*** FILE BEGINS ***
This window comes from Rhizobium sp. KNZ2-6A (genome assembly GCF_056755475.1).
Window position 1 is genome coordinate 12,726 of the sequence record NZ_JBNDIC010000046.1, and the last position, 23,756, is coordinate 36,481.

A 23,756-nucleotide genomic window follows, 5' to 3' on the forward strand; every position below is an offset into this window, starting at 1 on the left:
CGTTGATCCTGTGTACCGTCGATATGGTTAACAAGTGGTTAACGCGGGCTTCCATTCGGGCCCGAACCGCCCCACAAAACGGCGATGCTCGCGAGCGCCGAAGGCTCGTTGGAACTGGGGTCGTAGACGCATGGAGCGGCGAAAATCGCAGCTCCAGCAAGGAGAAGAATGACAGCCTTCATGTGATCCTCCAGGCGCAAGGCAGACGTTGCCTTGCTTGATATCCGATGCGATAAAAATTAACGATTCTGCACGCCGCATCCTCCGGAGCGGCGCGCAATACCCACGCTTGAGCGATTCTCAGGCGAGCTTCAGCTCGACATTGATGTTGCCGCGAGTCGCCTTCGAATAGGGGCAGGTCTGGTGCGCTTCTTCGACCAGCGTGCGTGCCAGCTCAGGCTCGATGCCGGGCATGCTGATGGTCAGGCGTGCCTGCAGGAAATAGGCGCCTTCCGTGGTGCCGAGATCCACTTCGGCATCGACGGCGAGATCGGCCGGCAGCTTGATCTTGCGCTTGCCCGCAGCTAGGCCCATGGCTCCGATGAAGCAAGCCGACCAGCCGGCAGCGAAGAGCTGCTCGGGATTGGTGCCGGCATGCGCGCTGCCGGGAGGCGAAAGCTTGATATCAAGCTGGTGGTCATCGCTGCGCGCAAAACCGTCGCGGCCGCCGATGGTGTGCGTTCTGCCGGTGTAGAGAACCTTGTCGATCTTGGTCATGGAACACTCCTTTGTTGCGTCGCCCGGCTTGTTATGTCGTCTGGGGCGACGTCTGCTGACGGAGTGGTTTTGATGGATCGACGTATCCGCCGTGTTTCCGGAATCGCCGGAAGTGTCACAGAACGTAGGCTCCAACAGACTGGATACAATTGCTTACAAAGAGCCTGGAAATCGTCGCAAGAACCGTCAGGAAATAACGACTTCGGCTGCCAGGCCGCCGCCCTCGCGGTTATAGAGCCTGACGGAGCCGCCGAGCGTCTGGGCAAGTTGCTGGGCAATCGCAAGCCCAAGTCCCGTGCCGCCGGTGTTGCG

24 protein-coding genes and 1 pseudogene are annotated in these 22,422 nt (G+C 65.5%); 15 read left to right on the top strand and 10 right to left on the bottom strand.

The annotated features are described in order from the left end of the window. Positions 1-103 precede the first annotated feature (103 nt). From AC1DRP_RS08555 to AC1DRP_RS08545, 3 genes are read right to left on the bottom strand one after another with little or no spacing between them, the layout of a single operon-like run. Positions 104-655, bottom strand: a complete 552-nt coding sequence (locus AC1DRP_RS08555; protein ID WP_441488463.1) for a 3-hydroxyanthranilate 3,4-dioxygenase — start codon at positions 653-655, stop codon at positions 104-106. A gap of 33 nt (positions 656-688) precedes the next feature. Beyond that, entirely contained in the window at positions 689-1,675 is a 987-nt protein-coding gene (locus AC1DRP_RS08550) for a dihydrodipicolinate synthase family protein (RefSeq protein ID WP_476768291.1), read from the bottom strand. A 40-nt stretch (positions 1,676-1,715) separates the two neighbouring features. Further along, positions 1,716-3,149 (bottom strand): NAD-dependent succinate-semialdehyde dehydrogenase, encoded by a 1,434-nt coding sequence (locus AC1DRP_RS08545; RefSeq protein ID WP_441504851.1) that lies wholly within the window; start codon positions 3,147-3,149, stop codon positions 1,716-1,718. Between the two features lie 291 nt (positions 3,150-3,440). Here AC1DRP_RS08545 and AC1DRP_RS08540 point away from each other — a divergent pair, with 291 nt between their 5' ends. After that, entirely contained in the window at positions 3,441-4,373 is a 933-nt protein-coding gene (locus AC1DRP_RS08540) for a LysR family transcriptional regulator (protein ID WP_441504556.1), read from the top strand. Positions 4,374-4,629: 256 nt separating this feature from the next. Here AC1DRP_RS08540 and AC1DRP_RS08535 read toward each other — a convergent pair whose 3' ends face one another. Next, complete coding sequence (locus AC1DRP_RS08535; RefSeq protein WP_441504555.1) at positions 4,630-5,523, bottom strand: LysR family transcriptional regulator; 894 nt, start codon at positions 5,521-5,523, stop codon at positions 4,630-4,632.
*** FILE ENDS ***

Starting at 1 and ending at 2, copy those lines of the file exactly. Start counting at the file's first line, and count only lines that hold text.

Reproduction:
This window comes from Rhizobium sp. KNZ2-6A (genome assembly GCF_056755475.1).
Window position 1 is genome coordinate 12,726 of the sequence record NZ_JBNDIC010000046.1, and the last position, 23,756, is coordinate 36,481.